Cathy – you were at the epicenter in 1968. At the time, I was living at home in East Whittier with my family after high school graduation and felt so left behind by my generation. I worked at the credit union in Fullerton at night where the night manager felt that MLK “had it coming.” I attended classes at Cal State Fullerton and met no one because I immediately left for work after class. I felt I was too square, but did not know how to break free of penny loafers, skirts to my knees, and Peter Pan collars on my blouses. I remember being hurt when a co-worker told me that I could never be a hippy… In the fall of 1968, I spent my savings and moved to Florence, Italy as part of the Cal State International year abroad where I was the youngest student and lived with 50+ other students from throughout California in an old monastery on the side of a hill in Tuscany. All hell broke lose that year as the Italian universities shut down due to student riots… Without parental supervision, I started to drink coffee, then wine, then smoke weed, and then moved on to birth control pills due to having a boyfriend. When I returned to Calif the following year, my parents did not recognize me…and I knew I could not stand living at home any more. I would have envied you as being so hip to be living in San Francisco…because it was all about being cool and hip…

    • Actually, your life was much more involved and evolved than mine. I stayed behind that plate glass window of a five-and-dime, and from that place of safety, observed the world float by. I’m glad I was there, but it was rather like my relationship with my family. I was of it, but never felt in it.

  2. Jonathan Farrell says

    Reading this almost made me weep. The Haight Street you described is the one my grandparents used to talk about and how it “all got run down with all them doped up hippies,” as my grandma used to say. My grandfather would call them “bums.”

    There was a dividing line if my childhood recollections serve me. Those under 30 were long-hair, casual dress and unconventional. Mature adults and those who listened to them wore sensible clothes, had a sense of propriety and didn’t get carried away with all the turmoil that was happening in the world.

    I was 5 years old in 1968. Being the youngest of five in a family that was experiencing the 1960s in full force was definitely a memorable journey, even if in my mind at the time I saw it as a turbulent one. All of my siblings were teenagers and most of the friction was about their changing from “kids” into very conscious and very unruly young people. I could always tell if mom wasn’t home when I got home from school by the rock and roll music that was blaring from the house as I approached the door.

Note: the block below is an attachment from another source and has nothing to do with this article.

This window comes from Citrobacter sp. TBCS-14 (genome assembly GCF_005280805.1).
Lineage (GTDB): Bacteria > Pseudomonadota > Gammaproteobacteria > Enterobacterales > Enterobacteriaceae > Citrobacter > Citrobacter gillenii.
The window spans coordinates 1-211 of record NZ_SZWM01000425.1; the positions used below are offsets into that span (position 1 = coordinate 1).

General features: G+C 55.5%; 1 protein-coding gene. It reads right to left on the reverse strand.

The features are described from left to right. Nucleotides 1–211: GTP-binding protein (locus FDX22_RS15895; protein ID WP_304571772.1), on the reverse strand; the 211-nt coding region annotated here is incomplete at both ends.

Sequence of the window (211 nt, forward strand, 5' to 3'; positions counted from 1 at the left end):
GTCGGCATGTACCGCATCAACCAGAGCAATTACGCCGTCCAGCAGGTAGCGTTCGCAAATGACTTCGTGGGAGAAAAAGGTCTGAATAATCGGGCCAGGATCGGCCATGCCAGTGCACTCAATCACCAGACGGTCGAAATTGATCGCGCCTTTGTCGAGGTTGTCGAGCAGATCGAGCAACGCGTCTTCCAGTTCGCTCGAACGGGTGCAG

Even though at that time we lived on the Peninsula, we made frequent trips to the City to visit with relatives as my parents were native San Franciscans. But, there were times we made trips to retrieve a sibling who got stranded, stoned, or lost in the City during a concert or a jaunt with peers taking in San Francisco and all its happenings.

    Apart from what was happening in the Haight-Ashbury, life in the Avenues as I recall it was respectable, middle to working class and very ordinary. My grandparents and other relatives lived very plain ordinary lives. Their routines were orderly, they all worked, and few wavered from convention.

    I do believe there is much to be said about the impact the drug culture of the ’60s had upon all of society. In some ways it is still with us. Yet, the war in Vietnam and other problems also left a profound change upon the nation and then the world. As a child, I thought the world was going crazy. But now as a grown up, I see that the young people were simply responding/reacting to a world of change. It was certainly a change from what they had experienced when they were five to seven years old. Only a decade earlier, in 1958 America was at a zenith, its peak of Americana, the “American Dream.”

    Who could have known that in 1963, that “Americana” so full of promise, optimism, and anticipation for brighter things would implode. I am sure you have heard this said more than once. If you take a snap shot of America in 1960 and place it beside a photo of America in 1968 it is like two very different places.

    And, just think, you were in the midst of it all there on Haight Street, at an epicenter of change in a time-frame of tremendous alternations to society; at least it was so at the time, when compared to what things had been.

    What you post and share is so much of a time and a place that is no more. The City I knew, the California I knew, yes, even the nation – America I knew as a little kid is so wonderfully displayed and expressed on your blog and in your books. Thanks for sharing your stories.

    • Jonathan, the first time we met, BEHIND THESE DOORS had just come out and I read this piece from it at the outdoor event, shaking like a leaf. I suffered a terrible case of stage fright and barely got through it, which surprised me. I must have been feeling extremely vulnerable as it was my first exposure as a published author. I’ve always appreciated you writing an article about the event, and how this particular piece brought you back to your childhood. It connected us from that point forward, and I thank you for that.

  3. In 1967 my Dad was running a pizza place in the Haight called The Benches ($1.00 mini pizzas). As a 14-15 yr old I hung out in the neighborhood and the park a lot.

  4. Catherine I am so sorry about your mom. Those times put things in perspective—I honestly did not realize. Thank you so much for sharing it. You are such a beauty by the way in every sense of the word.

    • Thank you Rachel. It was a long time ago, actually 50 years today. I didn’t sleep well last night and asked her to come to me in my dreams. I woke up with the word “dancing” on my lips. Maybe we were.

  5. Bruce Reid says

    How did any of us get past 1968?

  6. My mom was part of that crowd. Had us living in communes. That was not the ending I expected for your mom. I’m sorry.